JOHN: Let's talk training. You say you're best lift is the back squat. 915 pounds is alotta freakin' weight! Tell me how a suit actually helps a lift get off? If that 915 was performed raw (without suit), how much are we talking? In other words, how much does the suit help?

Jason: Thanks John. Want to hear something funny? Everything between 700 and 1000 feels the same on your back. It’s all heavy. As far as the gear helping in the squat, specifically, it can help a ton. It does help a lot. I would be lying to you if I said otherwise though. I got 260 pounds out of my suit at the last meet I did. I didn’t wear any briefs. There is more to it though. In the 80s, when gear first came on the scene, it was designed more for injury prevention than something that would give you hundreds of pounds on your total. The gear still does that today, as far as joint protection goes. The disconnect from now and then is that now, guys flip flop gear depending on what manufacturers equipment gives them the most pounds. All of them will protect the joint similarly, but guys can get different poundages out of different cuts, plies, and different materials. 
Basically, for the squat, the suit does one of two things. It slows down and stops you on the descent, or springs you out of the hole. A lot of guys will combine pieces that do both, so they get stopped in the bottom, and have a lot of pop when they reverse the weight. Virtually all of the support is gone about halfway up too! How much they help though varies as much as lifters do. I get, like I said, 260lbs out of a suit. You may only get 200. You may get 350. It is so dependent on technique, how tight it is, and what you can support on your back and hamstrings.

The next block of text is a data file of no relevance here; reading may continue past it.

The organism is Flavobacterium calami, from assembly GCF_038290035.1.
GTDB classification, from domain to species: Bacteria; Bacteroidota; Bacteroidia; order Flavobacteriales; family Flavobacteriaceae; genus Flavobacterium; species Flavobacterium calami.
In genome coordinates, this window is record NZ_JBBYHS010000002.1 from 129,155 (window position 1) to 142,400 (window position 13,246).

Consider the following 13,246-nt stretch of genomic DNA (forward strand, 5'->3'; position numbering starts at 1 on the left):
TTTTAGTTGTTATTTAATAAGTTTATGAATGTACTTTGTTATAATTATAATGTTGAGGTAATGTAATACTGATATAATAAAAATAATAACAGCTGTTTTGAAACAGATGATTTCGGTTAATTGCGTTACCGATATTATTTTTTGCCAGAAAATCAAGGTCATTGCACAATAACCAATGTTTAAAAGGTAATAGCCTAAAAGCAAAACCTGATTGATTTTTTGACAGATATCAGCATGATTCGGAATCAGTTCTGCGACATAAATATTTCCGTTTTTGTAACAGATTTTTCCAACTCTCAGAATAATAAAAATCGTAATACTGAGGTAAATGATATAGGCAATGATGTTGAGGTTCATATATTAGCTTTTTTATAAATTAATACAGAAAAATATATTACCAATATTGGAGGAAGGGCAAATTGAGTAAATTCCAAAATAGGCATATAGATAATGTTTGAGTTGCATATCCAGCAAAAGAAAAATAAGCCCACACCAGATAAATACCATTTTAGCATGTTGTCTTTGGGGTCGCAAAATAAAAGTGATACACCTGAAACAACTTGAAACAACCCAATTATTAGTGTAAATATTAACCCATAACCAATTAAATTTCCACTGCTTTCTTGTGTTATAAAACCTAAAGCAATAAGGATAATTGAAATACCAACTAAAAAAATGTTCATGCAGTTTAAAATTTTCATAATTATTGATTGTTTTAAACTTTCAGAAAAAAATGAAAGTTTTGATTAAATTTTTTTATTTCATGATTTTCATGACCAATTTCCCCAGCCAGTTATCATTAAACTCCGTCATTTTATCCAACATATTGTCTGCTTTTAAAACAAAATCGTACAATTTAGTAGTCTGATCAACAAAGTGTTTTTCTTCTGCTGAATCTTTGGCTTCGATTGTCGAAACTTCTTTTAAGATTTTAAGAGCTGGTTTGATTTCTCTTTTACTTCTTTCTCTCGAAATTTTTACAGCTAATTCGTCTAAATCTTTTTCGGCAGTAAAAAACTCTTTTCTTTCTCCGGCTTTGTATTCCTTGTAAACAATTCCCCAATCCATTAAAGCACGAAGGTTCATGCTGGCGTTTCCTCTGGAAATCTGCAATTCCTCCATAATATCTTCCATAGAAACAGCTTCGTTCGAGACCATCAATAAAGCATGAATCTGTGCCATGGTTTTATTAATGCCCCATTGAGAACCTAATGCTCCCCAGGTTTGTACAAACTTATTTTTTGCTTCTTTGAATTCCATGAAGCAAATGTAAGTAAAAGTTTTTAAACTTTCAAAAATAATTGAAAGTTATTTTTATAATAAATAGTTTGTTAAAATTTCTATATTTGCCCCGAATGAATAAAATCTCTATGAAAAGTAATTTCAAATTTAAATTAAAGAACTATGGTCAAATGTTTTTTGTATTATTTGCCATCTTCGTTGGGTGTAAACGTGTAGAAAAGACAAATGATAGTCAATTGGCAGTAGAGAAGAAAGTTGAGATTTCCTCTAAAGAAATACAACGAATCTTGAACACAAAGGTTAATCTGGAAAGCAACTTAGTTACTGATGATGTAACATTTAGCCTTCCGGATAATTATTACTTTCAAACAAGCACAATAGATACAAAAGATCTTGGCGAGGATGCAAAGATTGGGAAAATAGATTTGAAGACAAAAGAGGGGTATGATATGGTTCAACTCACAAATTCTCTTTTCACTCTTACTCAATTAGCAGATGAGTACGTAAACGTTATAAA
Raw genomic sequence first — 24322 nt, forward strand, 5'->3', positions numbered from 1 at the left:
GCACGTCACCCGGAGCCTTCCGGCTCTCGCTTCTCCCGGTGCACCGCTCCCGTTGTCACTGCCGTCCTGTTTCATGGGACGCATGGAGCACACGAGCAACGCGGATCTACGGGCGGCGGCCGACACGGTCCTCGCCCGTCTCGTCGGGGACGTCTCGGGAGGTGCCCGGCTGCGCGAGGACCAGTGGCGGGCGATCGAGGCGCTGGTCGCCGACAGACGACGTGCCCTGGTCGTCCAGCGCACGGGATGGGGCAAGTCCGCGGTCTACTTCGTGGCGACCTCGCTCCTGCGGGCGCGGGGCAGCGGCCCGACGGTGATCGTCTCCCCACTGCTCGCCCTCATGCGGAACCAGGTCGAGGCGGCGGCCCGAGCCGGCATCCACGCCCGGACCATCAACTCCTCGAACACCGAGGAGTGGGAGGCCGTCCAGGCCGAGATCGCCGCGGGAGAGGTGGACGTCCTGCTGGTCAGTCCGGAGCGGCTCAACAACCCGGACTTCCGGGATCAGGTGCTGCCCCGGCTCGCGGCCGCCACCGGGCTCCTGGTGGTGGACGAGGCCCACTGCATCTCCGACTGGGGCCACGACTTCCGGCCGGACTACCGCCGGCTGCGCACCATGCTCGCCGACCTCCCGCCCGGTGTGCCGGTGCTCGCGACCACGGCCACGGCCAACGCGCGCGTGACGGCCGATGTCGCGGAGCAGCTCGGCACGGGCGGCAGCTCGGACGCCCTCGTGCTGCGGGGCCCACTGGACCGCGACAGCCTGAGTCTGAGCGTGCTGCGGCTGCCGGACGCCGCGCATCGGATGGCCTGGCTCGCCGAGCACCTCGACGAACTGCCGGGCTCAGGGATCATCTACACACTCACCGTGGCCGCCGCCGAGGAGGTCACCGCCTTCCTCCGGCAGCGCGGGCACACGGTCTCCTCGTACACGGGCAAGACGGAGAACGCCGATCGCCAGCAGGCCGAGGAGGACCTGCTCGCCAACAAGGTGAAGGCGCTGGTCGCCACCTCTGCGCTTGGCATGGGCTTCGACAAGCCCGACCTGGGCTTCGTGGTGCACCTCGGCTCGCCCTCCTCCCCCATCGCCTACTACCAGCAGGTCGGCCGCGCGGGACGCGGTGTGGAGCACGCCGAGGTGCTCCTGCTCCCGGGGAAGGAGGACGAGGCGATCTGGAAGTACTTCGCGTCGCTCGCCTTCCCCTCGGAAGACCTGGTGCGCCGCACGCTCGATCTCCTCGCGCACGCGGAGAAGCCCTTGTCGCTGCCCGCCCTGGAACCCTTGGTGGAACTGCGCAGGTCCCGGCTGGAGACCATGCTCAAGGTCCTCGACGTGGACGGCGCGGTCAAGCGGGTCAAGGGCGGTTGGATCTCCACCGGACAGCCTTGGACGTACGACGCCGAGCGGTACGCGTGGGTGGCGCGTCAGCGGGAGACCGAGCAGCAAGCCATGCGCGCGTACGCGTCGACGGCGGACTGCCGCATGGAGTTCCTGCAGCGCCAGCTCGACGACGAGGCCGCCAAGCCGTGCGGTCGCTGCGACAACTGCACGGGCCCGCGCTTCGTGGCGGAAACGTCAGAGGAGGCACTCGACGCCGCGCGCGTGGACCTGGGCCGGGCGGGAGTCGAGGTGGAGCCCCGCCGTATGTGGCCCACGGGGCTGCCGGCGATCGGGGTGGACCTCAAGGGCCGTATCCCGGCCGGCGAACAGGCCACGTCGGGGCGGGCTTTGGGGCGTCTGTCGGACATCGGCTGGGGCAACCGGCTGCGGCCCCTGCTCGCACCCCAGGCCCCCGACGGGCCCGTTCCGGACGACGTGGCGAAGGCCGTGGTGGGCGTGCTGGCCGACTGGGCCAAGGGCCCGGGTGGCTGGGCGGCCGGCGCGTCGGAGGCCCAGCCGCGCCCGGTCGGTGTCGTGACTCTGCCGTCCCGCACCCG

The thing that most people fail to realize is the technical aspects that go into the equipment, as well as the relative strength of the hamstrings, upper and lower back, hips and abs. You can NOT just put on the suit and get a squat that’s 250 pounds bigger than your raw max. Do you sit back the entire time when you squat? Do your shins stay perpendicular to the floor throughout the entire range of motion of the lift? Because if not, you aren’t going to be able to get as much out of the suit as I am. That is what I’m talking about as far as the technical aspect goes. Now for the strength part, I’ve got some more questions for you to consider. Do your hamstrings have the strength to support the extra 250 pounds on the bar? Or are they maxed out at your current raw max? Do you have the strength to keep your upper back arched properly when you have 900 plus pounds trying to get you to flex it? Do you even have the strength to un-rack it? What about your abs? Are they strong enough to keep your upper body from folding up when you try to transfer that 900 plus pounds of force from the floor back to the bar?  That is something else a lot of guys don’t realize about the powerlifting gear. I train my upper back to hold that kind of weight. I train my abs to do it as well. Same for every other muscle group. I also hammer away at the technical aspects with all sorts of different loading patterns. There are so many different things that go into it that would be impossible for someone to just throw it on, and squat something way bigger than they are right now. [END]